As editor of this wonderful platform, I do get tired, and sometimes hand over duties to faithful friends and contributors of The British Blacklist.

Here are some of my friends’ thoughts on some of the best Black films this decade has given us. Sidenote, ‘Black Film‘ is whatever they deemed it to be. Sidenote, of course, they were given rules, but friends being friends, they do what they like hence why some are detailed, others are brief. I kinda like the variety… sigh. Happy reading, agreeing, side-eyeing, etc.

Presenting Founder of Bechdel Test Fest (an ongoing screening series celebrating positive representations for women in film). Sunday Brunch film reviewer, writer, programmer and Arts & Culture Comms Officer for Hackney, Corrina Antrobus‘ films of the decade…

Moonlight (2016) – 90/100
A truly beautiful, lush and refreshing depiction of black love and coming of age. Revolutionalised the way black bodies were seen on screen by giving grace and honour to the way dark skin is respectfully lit. Jenkins also gave us a masterclass in sexual tension. Achingly gorgeous. Painfully heartbreaking. Deeply enjoyable.


Strong Island (2017) – 80/100
A bold, engrossing documentary that leaves you in bits and America cracked open. A heady mix of achingly personal whilst rightfully confronting the disgrace of hardwired racism in the States. Effecting, resonating and tender.


Atlantics (2019) – 95/100
Pure divine cinema which saw Mati Diop become the first black woman to win an award at Cannes with her debut feature. As deservedly so; Atlantics gorgeously weaves heavy material of migration, coming of age, female oppression, and workers rights, with a sweetly supernatural story that refuses to be defined into one genre.


Fruitvale Station (2013) – 90/100
A fine introduction to the cinematic skills and careful, respectful storytelling of Ryan Coogler. An important story told with class and integrity. Gripping, dynamic, authentic and compassionate.


Creed (2015) – 94/100
After proving his chops with Fruitvale, Ryan and MBJ proved to be the rice and peas of black filmmaking. Creed crushed any critic daring to say young buck Coogler couldn’t step up to the precious brand of Rocky. He delivered a gracious revival which brought it bang up to date for a whole new, universal generation while redefining black masculinity with humanity and tenderness. Also, a great, good old fashioned blockbuster which pays lip service to the gratification of going to the multiplex.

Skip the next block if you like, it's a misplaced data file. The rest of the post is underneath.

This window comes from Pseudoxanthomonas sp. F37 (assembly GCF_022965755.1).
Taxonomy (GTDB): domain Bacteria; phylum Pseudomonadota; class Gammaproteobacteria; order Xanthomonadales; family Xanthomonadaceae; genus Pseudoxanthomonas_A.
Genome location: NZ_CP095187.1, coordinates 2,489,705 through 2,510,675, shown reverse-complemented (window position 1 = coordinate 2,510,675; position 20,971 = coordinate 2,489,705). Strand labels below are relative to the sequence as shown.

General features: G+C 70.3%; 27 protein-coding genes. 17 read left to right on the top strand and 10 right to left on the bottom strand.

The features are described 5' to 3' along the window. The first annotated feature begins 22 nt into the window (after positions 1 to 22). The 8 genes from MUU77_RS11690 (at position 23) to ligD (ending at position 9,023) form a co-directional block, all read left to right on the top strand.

Dear White People (2014) – 75/100
Gave volume and bass to the weary yet urgent voice of young black millennials and gave us a crystal clear understanding of ‘woke’ when ‘woke’ was a word we used in all seriousness. Dear White People had a lot to say and did so in and hilarious bone-grazing way. The siren call for the film’s cinematic release gave overlooked integrity to UK black audiences and gave the work of New Black Film Collective – who put in the work to ensure it made it to the big screen, a deserved profile boost. It also gave us Tessa Thompson, so …


I Am Not Your Negro (2016) – 75/100
A film that reinvigorated the legacy of James Baldwin at a time when we’ve needed his lessons most. To be able to look back at the stark and eloquent discourse of white supremacy at a time when white audiences seemed ready to listen.


Black Panther (2018) – 96/100
A game-changer and probably one of the most important black films of the decade in terms of proving the thirst and spending power of the black pound. It will open up opportunities to those willing to listen to the chime of the box office or be moved by the solidarity and community engagement inspired by the film. Its depth of representation (thanks to the deft of Ryan Coogler’s filmmaking) offered its female characters stage, voice, and beauty and authentically celebrated the black diaspora in a revolutionary way.


Pariah (2011) – 90/100
Truly gorgeous filmmaking and observed storytelling from Dee Rees which felt like a gasp of fresh air for black queer narratives. Will go down as one of the most resonating coming of age stories of our generation. Another Bradford Young project who has ended the decade becoming one of the most unmistakable cinematographers of our generation. Young has revolutionized the way black bodies are seen on screen with the utmost majesty.


Blindspotting (2018) – 70/100
I loved its fusion of poetry, drama, comedy and social commentary on class and gentrification. Was painfully funny with many a truth in its jest. Enjoyed the wrestle of racial tensions between the two characters who have to confront their societal divides in a way that resonated hard. It’s smart and bold and gave Daveed Diggs a lead he could relish.



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